7 Marketing Best Practices I Picked Up in Amsterdam

Bicycles, canals, Vermeers, cheese… Amsterdam in autumn is well worth the trip. But it’s also a city that reminds you of marketing lessons at every turn. Here are seven of my favorites for you to steal – without the price of airfare.

1. Make It Easy for Multiple Audiences to Participate

By now we’ve all dissected the Ice Bucket Challenge’s runaway success, but a key driver was the initiative’s low barrier to entry. (All you needed was a bucket.) And that’s what always frustrated me about Movember, the month-long celebration of male facial hair growth in support of the fight against prostate and testicular cancer. It’s a wonderful program that half the population – women – could support only as bystanders or through donations. Leave it to the TOMS store in Amsterdam’s trendy 9 Streets shopping district to hop on the nail art bandwagon, making it easy for the fair sex to participate.

movembersign

Expert tip: Who are your secondary and tertiary audiences? How can you lower their barrier to entry?

2. Visual Content Still Reigns Supreme

There are few works of art more beautiful and nuanced than Vermeer’s “The Milkmaid,” from the 17th century. And yet, arresting visual imagery is everywhere in Amsterdam, reminding you that the old adage is true – a picture is worth a thousand words. Take, for example, these Delftware ceramic tiles, which I saw mounted unassumingly in a canal house, depicting scenes from everyday life.

milkmaid

delft

Since Facebook posts with images get 53 percent more likes, 104 percent more comments, and 84 percent more click-throughs than text-based posts, according to Kissmetrics data cited by Buffer a picture may also be worth a thousand shares. To wit, this photo I took of “Amsterdam at Dawn” was my most-liked Facebook post in the past six months. For more on launching your content marketing strategy, go here.

amsterdam-at-dawn

Expert tip: A picture is still worth a thousand words – where can you tell your brand’s story through images?

3. Embrace New Technology

Amsterdam is known for being open-minded (Red Light District, anyone?), but it was incredible to see just how many venues are already accepting Bitcoin. The Bitcoin 2014 Conference was held in Amsterdam, and a “Bitcoin Boulevard” along the city’s historic canals commemorated the event.

bitcoin-amsterdam

Expert tip: As mobile payments, contactless payments, and RFIDs become mainstream, be on the lookout for smart ways to deploy these new technologies in your marketing campaigns.

4. Invite Customers to Experience Your Creation Process

Rembrandt, unlike fellow Amsterdamer Van Gogh, was successful during his lifetime. Accordingly, he had a huge townhouse in the city center, complete with a studio (pictured below) and a thriving art school on the top floor. Pupils, businesspeople, and customers were constantly shuttling through the space, witnessing Rembrandt’s creative process in action – and adding to the hype that surrounded him.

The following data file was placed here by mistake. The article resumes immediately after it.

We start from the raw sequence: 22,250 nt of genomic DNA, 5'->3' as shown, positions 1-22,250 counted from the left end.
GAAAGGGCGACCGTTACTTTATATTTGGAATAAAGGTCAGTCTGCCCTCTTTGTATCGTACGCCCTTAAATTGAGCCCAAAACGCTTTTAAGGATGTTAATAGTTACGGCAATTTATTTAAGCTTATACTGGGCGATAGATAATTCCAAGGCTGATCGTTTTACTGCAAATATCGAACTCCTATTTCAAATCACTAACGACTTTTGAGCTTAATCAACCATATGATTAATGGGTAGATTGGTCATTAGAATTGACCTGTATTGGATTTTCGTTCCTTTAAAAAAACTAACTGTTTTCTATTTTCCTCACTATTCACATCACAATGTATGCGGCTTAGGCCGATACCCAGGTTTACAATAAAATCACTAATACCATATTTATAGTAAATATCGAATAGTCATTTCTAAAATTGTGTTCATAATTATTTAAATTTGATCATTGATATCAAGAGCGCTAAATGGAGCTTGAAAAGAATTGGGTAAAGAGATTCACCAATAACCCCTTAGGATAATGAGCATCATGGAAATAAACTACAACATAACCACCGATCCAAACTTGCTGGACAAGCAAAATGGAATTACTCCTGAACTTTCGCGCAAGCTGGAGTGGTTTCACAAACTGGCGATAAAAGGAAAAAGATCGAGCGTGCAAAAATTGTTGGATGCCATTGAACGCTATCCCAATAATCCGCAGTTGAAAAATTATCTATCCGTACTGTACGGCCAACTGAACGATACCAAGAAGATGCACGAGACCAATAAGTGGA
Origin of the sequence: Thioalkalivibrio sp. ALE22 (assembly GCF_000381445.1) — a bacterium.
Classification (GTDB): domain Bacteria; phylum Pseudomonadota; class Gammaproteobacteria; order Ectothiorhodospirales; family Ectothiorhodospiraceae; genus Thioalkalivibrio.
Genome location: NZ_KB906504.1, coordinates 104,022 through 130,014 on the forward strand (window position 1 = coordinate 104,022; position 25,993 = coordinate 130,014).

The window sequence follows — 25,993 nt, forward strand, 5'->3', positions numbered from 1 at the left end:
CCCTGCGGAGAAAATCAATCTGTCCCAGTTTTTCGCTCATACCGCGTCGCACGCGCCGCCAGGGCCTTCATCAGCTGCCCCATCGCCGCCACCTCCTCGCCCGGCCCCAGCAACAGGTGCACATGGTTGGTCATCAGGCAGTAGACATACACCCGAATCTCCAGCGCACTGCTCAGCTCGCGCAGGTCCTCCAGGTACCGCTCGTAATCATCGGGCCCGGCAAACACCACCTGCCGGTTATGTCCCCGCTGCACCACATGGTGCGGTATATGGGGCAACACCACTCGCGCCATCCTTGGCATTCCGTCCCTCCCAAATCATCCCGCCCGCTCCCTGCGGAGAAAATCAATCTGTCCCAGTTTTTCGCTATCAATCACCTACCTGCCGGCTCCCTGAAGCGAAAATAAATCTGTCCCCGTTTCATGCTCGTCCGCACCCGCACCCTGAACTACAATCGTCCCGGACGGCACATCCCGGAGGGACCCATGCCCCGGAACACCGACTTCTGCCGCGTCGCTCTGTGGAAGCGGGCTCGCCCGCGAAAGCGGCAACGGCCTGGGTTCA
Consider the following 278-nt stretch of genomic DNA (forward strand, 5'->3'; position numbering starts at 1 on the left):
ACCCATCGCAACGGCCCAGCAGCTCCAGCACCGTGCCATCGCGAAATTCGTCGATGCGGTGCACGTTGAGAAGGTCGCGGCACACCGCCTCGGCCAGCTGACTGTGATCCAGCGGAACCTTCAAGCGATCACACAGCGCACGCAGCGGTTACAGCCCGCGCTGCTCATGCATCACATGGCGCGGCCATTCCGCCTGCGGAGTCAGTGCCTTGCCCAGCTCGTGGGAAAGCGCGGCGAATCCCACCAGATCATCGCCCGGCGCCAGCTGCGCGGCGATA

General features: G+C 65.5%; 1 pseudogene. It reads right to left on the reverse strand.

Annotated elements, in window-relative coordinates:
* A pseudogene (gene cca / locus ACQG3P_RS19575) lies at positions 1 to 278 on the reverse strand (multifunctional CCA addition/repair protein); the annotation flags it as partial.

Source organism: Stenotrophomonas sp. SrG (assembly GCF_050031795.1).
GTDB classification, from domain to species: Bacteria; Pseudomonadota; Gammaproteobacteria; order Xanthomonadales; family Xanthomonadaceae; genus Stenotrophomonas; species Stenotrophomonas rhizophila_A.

Today, we have the IPG Media Lab, the Google Creative Sandbox, and East London’s Makers Café, where you can sip a latte while you watch your 3-D printing project come to life. In this age of authenticity, showing customers how your products are created can deepen their connection to your brand.

rembrandt

Expert tip: How can you share your creative process with customers? Is there a space to visit? A group of technologists to meet with? Or is there a behind-the-scenes video of cutting-room-floor footage waiting to be shared?

5. Don’t Bury the Lede

We marketers love words. But sometimes we seek out clever, witty, and cute at the expense of straight talk. Ultimately, good marketing must explain what your product actually does! This “coffeeshop” reminded me to keep it simple, and don’t bury the lede.

reefer

Expert tip: Cut the jargon. Get to the point.

6. Partner to Win

We all know that distribution partnerships can be the most effective way to scale your message and grow your audience. This fall, Uber and WeTransfer partnered with Museumnacht, a one-night-only event during which museums citywide host parties late into the night, to reach the young and culturally minded.

By appearing within the app, the companies ensured they reached a tech-savvy audience – and one that had a smartphone handy to download their apps! And by connecting with consumers on a night when they’ll likely need a ride from one museum to another, Uber ensured contextual relevance. While Uber has typically executed event partnerships with custom discount codes, here it’s a straight awareness play. After all, reaching the right audience in the right context will generate leads on its own – with or without a coupon.

uber-amsterdam

Expert tip: Which brands share your target audience? How can you team up to reach them together? Are there assets you can share or barter in exchange for exposure?

7. The Best Ideas Are Universal

Recently, I laid out a roadmap to global launches, complete with best practices and pitfalls to avoid. But who doesn’t love this “Share a Coke” campaign? It’s simple, and it works. Everywhere.

gozer

Expert tip: Simple concepts can have legs, too. Look for opportunities to create universal frameworks that still enable personalization.

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